Sunday, March 30, 2014

"The Pedersen Kid" by William H. Gass

Like anyone else who constantly reads and has read hundreds or thousands of books (I never began to count them, but surely I've read thousands by now: fiction, nonfiction, poetry, plays, art...), I sometimes find myself in a reverse 'Buridan's ass' dilemma resulting from my disposition toward hypercriticism. I begin reading, say, a novel by William Gass, but the author's pathological hatred of narrative turns my reading into an arduous drive up a rocky mountain, so I jerk on the parking break and turn to a genre novel--Ursula Le Guin or Stephen King, let's say--only to be repulsed by the stylistic anemia of generic prose. I usually end by reading neither book and scrawling a few lines in my notebook about the null place where constant criticism has stalled me, all the while still intensely desiring that mindblowing experience of fiction, that nearly ideal novel that marries prose of Gass-level beauty and intelligence to the ineluctable structural logic of the best genre fiction.

Why has this become an either/or in our literary world? Why can't the plot/prose duality be a both-and? Why can't we have both witty, beautiful, lyrical prose and a cracking good story? Why can't a literary novel also be a page-turner, and vice-versa? The combination of artful prose and tight plotting (even melodrama) is certainly not a new idea. Dickens did it, and Nabokov, Faulkner too, and Fitzgerald. The 'new' and bad idea is the notion that these two things mustn't go together, that a tightly-plotted, swiftly-paced work must be written in stripped-down sentences (or Ellroyan fragments) while lyricism is expected and permitted only in 'serious' novels written by people who live in Brooklyn and/or teach 'creative writing' (a phrase that should be redundant, like 'leggy pants' or 'well-hung pornstar'). Writers today need to break down the imaginary wall between plotting and lyricism and rediscover the old synthesis, not as nostalgia but as rejuvenation. This seems urgently necessary today, as genre fiction hardens into pared-down repetitions of structural formulae and 'literary' fiction, that ostensible game reserve for stylists, is often blandly written, with little or no attention to the music of words. Too much of our 'art prose' is being written silently, whereas prose should always sing.

That last sentence brings me by a commodious vicus of recirculation back to William Gass and environs. Call him Bulbous Bill, Big Billy Boy, the Alliterative BHG (his rap name), just don't call him a plotter of plots. He loves sentences, hates plots. Plots make him plotz. But this wasn't always so. Witness his first published fiction, 1958's "The Pedersen Kid" (collected ten years later in his essential book of short fiction, In The Heart of the Heart of the Country). This 80-page story is one frozen hell of a debut, an instant American classic. It's a brilliant, gorgeously written exploration of the homicidal hatred that festers inside families, and it boasts an ending even more "zero at the bone" than its wintry setting. And it is also a 'story' in the traditional sense of the word, a deliberately (even elegantly) plotted work of narrative fiction. This story and parts of Omensetter's Luck mark the young Gass as a direct descendant of William Faulkner and suggest that he might have become a more Cormac McCarthyesque kind of novelist had he not fallen under the baleful influence of the stony Stein sisters, Gertrude and Wittgen, and metamorphosed into the postmodern wordplayer who's still playing even now (and beautifully) as ninety nears. If Gass hadn't made a 'linguistic turn' down the tunnel to Academic Ghettoland--and if he hadn't grown to despise narrative with the same superflux of spite with which Ruskin roared against the Renaissance or divines denounce the devil--he might have become, well, John Hawkes... But we already had one of him, and he did the job well enough for two, so Gass went digging elsewhere and turned up what is surely the strangest and most unexpected oeuvre of his literary generation.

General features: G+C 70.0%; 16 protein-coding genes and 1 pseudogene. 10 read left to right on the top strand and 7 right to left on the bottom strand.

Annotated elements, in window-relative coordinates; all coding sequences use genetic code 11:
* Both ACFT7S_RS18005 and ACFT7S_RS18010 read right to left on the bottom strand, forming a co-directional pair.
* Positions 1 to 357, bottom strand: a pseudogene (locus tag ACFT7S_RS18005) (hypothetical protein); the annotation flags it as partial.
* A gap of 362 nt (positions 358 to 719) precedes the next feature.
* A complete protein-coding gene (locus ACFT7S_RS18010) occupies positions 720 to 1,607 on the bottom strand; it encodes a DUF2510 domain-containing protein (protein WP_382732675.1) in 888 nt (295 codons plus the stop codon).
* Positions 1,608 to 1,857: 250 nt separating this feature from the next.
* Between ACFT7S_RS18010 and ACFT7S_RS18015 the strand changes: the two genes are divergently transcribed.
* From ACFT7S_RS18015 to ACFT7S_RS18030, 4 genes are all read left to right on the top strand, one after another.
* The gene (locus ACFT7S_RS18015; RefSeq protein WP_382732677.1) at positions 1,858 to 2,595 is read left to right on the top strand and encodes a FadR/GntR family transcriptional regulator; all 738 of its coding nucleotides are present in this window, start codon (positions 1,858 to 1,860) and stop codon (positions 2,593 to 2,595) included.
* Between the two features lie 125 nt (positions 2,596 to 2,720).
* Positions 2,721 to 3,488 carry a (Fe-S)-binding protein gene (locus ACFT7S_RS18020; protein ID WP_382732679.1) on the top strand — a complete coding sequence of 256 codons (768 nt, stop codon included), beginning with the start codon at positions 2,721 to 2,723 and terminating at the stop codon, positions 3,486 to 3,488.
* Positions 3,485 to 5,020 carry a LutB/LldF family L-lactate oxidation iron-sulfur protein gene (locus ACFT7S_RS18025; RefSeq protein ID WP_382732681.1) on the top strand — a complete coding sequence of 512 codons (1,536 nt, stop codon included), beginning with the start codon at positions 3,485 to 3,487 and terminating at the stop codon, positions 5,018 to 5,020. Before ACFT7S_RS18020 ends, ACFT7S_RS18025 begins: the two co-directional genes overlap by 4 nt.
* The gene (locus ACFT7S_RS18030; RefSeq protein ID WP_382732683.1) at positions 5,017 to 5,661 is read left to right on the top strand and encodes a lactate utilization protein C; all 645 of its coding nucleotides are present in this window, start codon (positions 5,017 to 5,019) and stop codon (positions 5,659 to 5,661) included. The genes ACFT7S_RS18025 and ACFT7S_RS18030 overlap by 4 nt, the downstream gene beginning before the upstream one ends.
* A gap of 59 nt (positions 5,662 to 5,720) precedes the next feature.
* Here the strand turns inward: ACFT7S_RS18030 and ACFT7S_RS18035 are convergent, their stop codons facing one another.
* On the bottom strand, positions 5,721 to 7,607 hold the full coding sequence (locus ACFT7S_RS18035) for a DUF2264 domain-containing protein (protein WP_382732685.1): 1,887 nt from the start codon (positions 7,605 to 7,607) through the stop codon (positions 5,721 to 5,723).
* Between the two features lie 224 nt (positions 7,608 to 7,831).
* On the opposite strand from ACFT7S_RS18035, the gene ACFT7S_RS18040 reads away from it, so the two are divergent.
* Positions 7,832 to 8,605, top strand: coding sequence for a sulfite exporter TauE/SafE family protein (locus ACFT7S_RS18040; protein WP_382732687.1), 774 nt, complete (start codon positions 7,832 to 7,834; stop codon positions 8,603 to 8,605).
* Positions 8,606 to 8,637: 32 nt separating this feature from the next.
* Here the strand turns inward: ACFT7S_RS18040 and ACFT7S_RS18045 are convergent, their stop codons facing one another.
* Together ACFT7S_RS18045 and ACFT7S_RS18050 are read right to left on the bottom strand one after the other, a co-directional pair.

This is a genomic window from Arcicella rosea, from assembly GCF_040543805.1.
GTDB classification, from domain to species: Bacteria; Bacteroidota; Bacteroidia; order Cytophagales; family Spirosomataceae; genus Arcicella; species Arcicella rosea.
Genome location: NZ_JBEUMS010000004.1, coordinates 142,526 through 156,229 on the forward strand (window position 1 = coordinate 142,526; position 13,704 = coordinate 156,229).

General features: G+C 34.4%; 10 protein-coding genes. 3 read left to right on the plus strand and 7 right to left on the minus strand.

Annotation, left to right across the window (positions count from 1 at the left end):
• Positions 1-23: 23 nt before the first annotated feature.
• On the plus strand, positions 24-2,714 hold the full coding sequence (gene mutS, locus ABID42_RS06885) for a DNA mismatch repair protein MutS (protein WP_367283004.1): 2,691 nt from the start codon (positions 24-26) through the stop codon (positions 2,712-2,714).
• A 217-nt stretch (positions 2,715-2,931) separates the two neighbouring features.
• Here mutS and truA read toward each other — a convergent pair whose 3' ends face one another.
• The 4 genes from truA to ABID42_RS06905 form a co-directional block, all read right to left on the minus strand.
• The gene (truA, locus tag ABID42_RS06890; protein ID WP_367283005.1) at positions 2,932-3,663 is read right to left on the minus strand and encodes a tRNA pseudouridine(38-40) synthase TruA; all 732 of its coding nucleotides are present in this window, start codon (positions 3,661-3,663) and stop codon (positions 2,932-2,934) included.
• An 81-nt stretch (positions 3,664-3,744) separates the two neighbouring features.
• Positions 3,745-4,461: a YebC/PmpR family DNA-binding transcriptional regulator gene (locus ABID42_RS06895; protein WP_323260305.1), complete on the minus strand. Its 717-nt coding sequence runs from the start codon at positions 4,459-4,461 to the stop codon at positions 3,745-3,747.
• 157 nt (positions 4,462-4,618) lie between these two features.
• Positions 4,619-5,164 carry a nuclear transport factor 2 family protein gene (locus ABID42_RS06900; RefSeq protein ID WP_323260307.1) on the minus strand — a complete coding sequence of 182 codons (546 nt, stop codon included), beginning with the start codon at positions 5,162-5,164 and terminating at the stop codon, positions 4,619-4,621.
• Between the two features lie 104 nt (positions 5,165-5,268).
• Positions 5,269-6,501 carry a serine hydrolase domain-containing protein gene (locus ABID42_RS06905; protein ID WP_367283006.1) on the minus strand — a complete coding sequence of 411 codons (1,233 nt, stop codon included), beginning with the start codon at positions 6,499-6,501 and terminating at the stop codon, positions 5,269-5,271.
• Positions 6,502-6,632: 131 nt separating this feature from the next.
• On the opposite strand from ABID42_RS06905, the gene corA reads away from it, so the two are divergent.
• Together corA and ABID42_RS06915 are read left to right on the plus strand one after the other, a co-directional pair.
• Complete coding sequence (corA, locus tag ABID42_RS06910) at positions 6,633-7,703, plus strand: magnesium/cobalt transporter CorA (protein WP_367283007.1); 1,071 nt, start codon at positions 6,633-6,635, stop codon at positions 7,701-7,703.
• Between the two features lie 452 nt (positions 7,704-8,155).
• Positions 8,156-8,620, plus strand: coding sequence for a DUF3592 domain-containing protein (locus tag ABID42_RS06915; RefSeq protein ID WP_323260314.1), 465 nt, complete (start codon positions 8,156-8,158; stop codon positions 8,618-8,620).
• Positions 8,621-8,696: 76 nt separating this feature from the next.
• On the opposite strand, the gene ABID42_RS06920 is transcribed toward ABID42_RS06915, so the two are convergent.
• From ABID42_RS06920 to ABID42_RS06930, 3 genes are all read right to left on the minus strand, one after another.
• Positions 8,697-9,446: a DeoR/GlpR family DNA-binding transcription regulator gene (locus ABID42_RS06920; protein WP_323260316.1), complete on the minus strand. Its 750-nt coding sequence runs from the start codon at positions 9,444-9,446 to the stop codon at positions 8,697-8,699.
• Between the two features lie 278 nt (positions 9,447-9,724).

But in this post I'm supposed to be opposing Gass, not burying him with blurbs. It's time to go contra on Gass's ass. Contra Gass (sounds like a 1980s CIA-owned Central American petroleum company, n'est-ce pas?), yes, contra Gass (who, I suspect, was attempting to elevate a personal weakness (the inability to plot at novelistic length) into a prescriptive law), yes, yes, contra Gass, narrative, that old inextricable intertangling of story and plot, and character, those bugbears of psychological complexity and realistically multiple motivation, should be valued at least as highly as the linguistic fabric of a work. When either side of this supposed duality is overly privileged, the novel will either freeze in a frost of 'white writing' or fizzle out in wordy displays of narcissistic fireworks. Instead of seesawing overcompensations, we require Hegelian synthesis and Aristotelian balance. The errant Clement Greenbergism that prescribes a medium's material as its only valid message (an aesthetic ideology for which Finnegans Wake and The Tunnel might stand as the defining Pollocks and De Koonings) is already the dustbreath of ghosts and deserves to be blown away by books that are elegant in both prose and plot. The works of Annie Proulx, Cormac McCarthy and Michael Chabon are fine examples of such syntheses in the American grain. We need more books and writers (and readers) like them.

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